I would accept your offer of debate except for the fact that my time is completely engulfed by this current debate: “Did Noah’s ark include the Easter bunny?”

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Thomas January 29, 2011 at 3:43 am

TRUTHOVERfaith,

I often wonder why some people find ridicule to be a decent argument.

Is your position that an invisible man in the sky watched planet earth spin for 4 1/2 billion years..

This is by the way one of the worst arguments against theism there is. “God waited too long.” The assumption seems to be here that an eternal being would have to have some “need for speed”. A being who has always existed and will always exist acted “too slowly”.

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Metacognizant January 29, 2011 at 10:36 am

For all who’ve been replying to me, I’d ask that you would send me an email instead of discussing debating me here. I posted me email in an earlier post of mine, so feel free to shoot me one. This is Luke’s blog, not mine.

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TRUTHOVERfaith January 30, 2011 at 2:52 am

Thomas

” I often wonder why some people find ridicule to be a decent argument.”

‘Ridicule is the only weapon which can be used against unintelligible propositions. Ideas must be distinct before reason can act upon them; and no man ever had a distinct idea of the trinity. It is the mere abracadabra of the mountebanks calling themselves the priests of Jesus.”
-Thomas Jefferson

There’s little in Christian doctrine that is not an “unintelligible proposition”.

“God waited too long” is not the argument. If the purpose of creation was to provide a
place for Gods favorite creatures (humans) to go about their business of finding their destinies , offering up animal and human sacrifices, bloody penises, owning slaves, stoning non-virgins etc., then why not create humans from the beginning, as in Genesis. The creation account in Genesis seems sensible from a theistic point of view.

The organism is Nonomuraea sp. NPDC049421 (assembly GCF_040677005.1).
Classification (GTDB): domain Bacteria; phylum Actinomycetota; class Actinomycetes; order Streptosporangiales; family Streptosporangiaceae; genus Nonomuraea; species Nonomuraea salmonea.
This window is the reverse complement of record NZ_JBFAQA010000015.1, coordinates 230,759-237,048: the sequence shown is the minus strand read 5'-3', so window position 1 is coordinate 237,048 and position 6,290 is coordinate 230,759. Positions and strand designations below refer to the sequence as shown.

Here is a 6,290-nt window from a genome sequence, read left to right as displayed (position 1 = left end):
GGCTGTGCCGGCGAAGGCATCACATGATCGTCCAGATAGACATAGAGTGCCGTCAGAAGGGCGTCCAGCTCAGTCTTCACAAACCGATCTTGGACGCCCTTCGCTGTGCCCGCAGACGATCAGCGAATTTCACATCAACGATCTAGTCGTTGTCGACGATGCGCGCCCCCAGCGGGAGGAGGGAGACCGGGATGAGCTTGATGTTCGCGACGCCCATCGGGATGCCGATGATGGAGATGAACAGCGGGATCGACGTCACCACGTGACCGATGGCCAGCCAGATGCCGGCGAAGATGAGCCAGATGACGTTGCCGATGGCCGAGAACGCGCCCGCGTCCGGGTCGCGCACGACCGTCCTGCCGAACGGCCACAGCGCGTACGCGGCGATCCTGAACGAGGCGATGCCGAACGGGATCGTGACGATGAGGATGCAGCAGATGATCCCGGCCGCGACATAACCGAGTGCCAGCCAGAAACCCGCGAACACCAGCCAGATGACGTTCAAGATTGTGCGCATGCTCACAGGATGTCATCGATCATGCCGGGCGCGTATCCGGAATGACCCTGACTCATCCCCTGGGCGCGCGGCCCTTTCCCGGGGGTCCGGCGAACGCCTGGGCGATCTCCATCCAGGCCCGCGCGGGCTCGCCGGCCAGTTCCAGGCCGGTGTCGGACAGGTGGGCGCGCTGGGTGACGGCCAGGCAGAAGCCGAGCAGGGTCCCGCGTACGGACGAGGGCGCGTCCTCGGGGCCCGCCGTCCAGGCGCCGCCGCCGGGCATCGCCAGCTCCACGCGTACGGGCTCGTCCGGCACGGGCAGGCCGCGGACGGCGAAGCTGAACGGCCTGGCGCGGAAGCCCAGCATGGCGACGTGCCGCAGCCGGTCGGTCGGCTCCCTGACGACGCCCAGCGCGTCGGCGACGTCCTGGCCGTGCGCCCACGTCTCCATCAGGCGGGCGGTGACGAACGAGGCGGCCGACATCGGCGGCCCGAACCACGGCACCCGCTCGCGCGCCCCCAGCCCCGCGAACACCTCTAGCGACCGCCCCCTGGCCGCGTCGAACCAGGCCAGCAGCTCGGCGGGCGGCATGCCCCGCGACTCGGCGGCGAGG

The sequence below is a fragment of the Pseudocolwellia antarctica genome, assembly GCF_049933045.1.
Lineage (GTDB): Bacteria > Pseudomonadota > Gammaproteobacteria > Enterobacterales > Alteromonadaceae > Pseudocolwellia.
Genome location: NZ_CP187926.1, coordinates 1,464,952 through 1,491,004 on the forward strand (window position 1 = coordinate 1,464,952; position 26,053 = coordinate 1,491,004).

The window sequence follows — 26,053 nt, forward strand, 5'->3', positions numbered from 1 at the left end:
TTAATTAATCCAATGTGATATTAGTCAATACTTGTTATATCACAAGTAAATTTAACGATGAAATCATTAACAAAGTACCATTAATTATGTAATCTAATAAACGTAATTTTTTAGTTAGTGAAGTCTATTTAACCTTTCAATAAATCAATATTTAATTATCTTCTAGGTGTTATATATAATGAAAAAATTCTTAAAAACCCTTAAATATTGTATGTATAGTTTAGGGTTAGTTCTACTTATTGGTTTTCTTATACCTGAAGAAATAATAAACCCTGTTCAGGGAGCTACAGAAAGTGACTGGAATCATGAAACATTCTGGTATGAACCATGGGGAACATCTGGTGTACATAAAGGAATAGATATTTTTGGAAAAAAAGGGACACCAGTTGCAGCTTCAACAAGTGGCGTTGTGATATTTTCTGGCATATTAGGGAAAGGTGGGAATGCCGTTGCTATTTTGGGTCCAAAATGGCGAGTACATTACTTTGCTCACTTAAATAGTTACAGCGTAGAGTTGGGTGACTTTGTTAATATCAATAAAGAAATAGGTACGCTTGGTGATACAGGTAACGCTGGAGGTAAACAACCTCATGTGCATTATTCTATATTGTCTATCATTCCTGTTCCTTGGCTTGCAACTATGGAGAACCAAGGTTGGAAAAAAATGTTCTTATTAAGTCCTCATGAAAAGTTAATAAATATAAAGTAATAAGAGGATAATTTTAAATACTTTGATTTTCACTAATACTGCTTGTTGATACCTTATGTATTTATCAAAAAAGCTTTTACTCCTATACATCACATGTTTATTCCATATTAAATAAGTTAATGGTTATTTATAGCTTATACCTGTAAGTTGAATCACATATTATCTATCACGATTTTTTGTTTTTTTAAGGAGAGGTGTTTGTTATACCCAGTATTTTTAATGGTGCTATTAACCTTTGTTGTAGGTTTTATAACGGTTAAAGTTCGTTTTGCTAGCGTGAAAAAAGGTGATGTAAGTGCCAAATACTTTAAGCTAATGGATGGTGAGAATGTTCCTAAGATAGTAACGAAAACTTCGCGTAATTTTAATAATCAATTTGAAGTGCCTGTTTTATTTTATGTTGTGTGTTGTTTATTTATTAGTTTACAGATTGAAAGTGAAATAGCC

Perhaps Metacognizant could offer some examples of his/her unique insights into the debate of Christianity that we haven’t see a 100 times or more from the likes of W.L Craig, Ben Witherington, the Mcgrews, etc.

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Thomas January 30, 2011 at 4:04 am

TRUTHOVERfaith,

“-Thomas Jefferson”

Oh my… You combined ridicule with an appeal to authority.

I don´t know why I bother to answer. You clearly are totally unaware of the relevant discussion on the topic. Maybe you should read, say, Richard Swinburne and then argue against his arguments with respect.

Dogmatic and blind anti-theism is always bad. Your comments are a prime example of that.

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Jerry Wigglesworth August 28, 2011 at 2:18 am

Jerry,

However, ultimately the interaction of the non-material with the material is logically, rationally impossible given the definitions of the words “material” and “non-material”.

It´s a contradiction (and thus, logical impossibility) to say that x is both ‘material’ and ‘immaterial’, but why on earth is the interaction of material and immaterial stuff “logically impossible”? Immaterial stuff just means something that is very different from the ordinary material stuff. Why couldn´t the two interact? Bill Hasker has called this “the most overrated problem in the history of Western philosophy”. I agree with him.

By material stuff I mean any manifestation of matter/energy…not just the tangible material objects of “matter”….ie. I pre-suppose as given all the constituents of the Standard Model + gravity or the unified extention of that theory, -are called “material”….and this ‘material’ is presumed to produce all possible phenomena. (

In theory all “things/processes/actions” of the Standard Model bear some causal or interactive relationship to other like described ‘things’ from the SM…no non-material cause or action is introduced that falls outside it’s purview, -thus nature is considered “causally closed”… If there were no matter or energy fields of any kind in any given volume of space, we would say it is “empty” -that it contains “nothing”. In fact, -this is our Kantian pre-programmed, intuitive, a-priori representation of space…We have evolved to perceive reality as “taking place” in 3 macroscopic spacial dimesions conforming to Euclidian geometry. But all that space/ geometry IS something… it has tangible “properties”. Empirical science and our intuition leads us to the common-sense conclusion that before the big-bang singularity we did not have this “something” called space (or time)…If we accept one of the very general and maximally applicable definitions of our “space” as “the possibility of phenomena” -then before the big-bang singularity…before there was such a thing as space…we essentially had “no possibility of any phenomena”…this would be the “true” nothing…-inconceivably so…(since our idea of “totally empty space”…-our “conceivable nothing” always contains at a minmum the thinker , the imagined observation, and the thought of “empty space” (nothing)